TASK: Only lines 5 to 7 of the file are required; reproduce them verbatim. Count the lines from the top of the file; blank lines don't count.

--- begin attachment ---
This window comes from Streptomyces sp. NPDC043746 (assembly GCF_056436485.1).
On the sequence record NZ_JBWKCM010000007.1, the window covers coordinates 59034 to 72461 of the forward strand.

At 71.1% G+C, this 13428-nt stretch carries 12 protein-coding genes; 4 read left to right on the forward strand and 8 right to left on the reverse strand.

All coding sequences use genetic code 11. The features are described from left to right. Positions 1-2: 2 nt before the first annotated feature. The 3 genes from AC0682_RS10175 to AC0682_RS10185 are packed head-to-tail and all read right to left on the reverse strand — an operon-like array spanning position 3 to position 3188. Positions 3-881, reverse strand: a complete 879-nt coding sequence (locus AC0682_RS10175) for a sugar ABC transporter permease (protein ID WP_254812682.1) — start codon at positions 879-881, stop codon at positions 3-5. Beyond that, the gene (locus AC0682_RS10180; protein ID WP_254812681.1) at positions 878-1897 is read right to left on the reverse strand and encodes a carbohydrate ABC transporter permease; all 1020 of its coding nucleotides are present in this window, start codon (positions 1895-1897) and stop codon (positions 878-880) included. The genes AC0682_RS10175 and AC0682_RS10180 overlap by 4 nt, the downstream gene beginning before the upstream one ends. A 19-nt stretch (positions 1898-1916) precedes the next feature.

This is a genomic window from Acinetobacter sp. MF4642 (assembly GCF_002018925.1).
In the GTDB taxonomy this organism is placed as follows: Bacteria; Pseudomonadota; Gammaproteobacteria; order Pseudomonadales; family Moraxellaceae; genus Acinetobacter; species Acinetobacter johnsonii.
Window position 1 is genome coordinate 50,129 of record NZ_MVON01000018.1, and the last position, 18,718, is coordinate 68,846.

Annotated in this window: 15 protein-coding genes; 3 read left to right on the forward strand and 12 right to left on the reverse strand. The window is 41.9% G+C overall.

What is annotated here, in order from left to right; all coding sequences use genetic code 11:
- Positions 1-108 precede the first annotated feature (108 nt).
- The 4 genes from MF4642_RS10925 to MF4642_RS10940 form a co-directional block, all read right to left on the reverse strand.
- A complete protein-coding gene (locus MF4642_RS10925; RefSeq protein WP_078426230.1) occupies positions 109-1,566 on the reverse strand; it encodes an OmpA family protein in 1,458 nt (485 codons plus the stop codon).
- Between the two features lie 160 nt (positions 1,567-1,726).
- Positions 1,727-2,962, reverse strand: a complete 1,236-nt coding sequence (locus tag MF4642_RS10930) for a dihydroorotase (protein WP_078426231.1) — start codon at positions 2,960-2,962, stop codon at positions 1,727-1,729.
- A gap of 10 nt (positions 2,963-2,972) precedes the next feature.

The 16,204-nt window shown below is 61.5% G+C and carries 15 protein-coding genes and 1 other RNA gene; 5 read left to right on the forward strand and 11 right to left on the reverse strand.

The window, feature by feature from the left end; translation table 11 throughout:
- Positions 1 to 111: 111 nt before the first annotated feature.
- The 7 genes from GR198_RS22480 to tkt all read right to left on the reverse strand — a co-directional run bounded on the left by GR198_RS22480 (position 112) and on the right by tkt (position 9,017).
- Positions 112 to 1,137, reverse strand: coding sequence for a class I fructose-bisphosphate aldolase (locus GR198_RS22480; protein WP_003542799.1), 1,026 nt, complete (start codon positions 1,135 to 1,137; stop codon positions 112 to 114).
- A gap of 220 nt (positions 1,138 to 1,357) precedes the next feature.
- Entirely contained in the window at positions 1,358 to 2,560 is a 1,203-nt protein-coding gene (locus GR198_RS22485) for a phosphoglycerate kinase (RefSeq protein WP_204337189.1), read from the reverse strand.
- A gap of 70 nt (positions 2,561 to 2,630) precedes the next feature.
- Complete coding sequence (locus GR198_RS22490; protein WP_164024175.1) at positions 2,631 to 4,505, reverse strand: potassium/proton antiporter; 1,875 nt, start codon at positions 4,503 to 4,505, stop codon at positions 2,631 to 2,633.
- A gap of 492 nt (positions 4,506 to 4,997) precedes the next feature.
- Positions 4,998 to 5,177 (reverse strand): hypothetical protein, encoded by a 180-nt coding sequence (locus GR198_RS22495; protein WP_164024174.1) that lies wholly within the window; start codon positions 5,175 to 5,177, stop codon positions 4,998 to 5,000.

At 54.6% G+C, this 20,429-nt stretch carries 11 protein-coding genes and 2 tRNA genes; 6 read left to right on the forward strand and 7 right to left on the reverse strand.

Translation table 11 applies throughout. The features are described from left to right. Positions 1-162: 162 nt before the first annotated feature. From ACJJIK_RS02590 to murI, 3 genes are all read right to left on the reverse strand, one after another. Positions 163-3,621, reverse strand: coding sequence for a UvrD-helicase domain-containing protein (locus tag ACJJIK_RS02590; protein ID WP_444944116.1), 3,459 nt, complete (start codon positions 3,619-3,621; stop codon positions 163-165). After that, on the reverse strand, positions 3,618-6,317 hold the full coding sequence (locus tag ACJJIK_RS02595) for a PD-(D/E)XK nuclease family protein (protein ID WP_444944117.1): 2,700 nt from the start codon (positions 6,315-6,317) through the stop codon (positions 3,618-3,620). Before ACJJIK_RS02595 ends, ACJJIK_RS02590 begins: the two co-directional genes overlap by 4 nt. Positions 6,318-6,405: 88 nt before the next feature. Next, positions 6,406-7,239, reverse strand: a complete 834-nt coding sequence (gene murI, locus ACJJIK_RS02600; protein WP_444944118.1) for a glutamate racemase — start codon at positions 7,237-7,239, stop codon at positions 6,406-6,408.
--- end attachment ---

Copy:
This is a genomic window from Acinetobacter sp. MF4642 (assembly GCF_002018925.1).
In the GTDB taxonomy this organism is placed as follows: Bacteria; Pseudomonadota; Gammaproteobacteria; order Pseudomonadales; family Moraxellaceae; genus Acinetobacter; species Acinetobacter johnsonii.
Window position 1 is genome coordinate 50,129 of record NZ_MVON01000018.1, and the last position, 18,718, is coordinate 68,846.